Oslo Scholars Program

enabling tomorrow's human rights leaders, today

The Question of Emotional Capability

photoThe following post is written by Saman Nargund. Saman is a junior from Tufts University majoring in International Relations. She is a 2013 Oslo Scholar and will be working with Maryam Nayeb Yazdi.

The Oslo Freedom Forum is a remarkable opportunity for countless reasons: it represents unity amongst various human rights movements around the world, it is a networking opportunity, and it allows for individuals to share information and experiences. Though my experience at the Forum encompassed all of these benefits, I was always under the impression that social change was the result of a necessary and daunting sense of desperation. I pictured oppression in its most grotesque form: after all, the speakers exposed us to images and accounts of torture and oppression that seemed ridiculously inhumane to me. However, on interacting with the speakers at the Forum, I realized that activism is not a defense mechanism—it is a choice.

Lee Ann de Reus is the co-founder and assistant executive director of the Panzi Foundation USA, an organization that seeks to raise awareness regarding sexual violence the in eastern Democratic Republic of Congo. As a rising senior in college, I found myself asking Lee Ann how she determined that she was emotionally capable of being repeatedly exposed to stories of sexual assault. Lee Ann frankly replied that after she returned back to the USA after her first mission, she was “glued to her couch” because she was both mentally and physically overwhelmed by her work. Working with human rights means working with human emotions, and connecting with other individuals on a personal level. The media has socialized us to think of activism as large scale revolutions with protests and casualties. In reality, activism is the act of simultaneously accepting that humans can act with indifferent, good, or evil actions.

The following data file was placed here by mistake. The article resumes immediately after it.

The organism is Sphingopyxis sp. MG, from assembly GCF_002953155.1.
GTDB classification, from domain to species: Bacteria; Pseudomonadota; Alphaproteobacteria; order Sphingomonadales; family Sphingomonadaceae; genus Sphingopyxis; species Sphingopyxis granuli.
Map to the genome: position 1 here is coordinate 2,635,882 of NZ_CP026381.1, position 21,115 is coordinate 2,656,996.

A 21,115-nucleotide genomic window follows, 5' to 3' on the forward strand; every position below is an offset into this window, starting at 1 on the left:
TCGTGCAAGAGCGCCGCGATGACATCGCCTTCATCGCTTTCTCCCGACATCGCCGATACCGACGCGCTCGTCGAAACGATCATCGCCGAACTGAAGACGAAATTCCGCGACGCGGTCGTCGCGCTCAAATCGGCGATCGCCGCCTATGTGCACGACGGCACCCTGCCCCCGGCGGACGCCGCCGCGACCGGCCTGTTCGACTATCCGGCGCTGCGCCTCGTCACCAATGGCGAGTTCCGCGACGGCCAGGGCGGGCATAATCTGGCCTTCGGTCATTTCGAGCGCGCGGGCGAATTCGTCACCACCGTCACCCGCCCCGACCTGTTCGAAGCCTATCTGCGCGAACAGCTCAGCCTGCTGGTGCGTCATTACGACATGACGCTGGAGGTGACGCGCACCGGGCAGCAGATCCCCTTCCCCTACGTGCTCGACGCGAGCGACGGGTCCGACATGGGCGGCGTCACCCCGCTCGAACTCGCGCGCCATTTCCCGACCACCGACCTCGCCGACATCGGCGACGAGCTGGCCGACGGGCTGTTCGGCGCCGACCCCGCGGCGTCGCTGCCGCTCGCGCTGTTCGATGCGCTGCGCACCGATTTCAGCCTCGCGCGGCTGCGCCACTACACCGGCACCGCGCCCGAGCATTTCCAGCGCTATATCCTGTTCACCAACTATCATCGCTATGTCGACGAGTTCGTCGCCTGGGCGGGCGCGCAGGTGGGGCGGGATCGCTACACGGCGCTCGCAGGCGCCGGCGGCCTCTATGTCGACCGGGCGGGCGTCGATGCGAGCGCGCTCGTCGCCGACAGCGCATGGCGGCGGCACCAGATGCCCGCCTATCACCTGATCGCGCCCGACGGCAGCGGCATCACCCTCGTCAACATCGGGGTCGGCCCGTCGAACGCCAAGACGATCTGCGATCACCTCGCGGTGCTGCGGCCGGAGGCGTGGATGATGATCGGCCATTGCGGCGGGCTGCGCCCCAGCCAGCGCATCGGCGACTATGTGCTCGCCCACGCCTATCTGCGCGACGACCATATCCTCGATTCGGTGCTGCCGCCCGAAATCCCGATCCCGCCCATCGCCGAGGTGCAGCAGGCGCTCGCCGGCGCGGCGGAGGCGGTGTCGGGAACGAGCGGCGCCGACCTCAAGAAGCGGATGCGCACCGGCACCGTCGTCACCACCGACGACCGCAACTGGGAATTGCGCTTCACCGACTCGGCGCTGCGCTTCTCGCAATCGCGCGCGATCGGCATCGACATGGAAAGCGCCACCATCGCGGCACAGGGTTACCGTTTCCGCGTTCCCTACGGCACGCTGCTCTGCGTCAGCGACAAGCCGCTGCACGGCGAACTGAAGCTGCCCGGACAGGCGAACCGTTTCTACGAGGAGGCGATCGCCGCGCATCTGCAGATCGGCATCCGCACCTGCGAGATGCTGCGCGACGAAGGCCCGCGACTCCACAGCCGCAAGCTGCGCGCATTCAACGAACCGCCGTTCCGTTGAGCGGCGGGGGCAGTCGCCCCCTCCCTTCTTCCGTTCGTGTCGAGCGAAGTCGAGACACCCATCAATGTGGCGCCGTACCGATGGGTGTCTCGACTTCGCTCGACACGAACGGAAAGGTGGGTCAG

Once this commitment is broken, others are left disappointed. De Reus stated that eventually, she realized that she was “emotionally capable” of committing herself to her work not because there was a revolution occurring outside her window, but because the plight of women was immediate to her. In reality, activism is the act of simultaneously accepting that humans can act with good, instead of indifferent or evil actions. The trick is to realize that human rights are not a question of emotional capability—instead, the question is one of emotional obligation.

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This entry was posted on May 16, 2013 by in Human Rights, Interviews, OFF 2013, OsloFF, Uncategorized and tagged .

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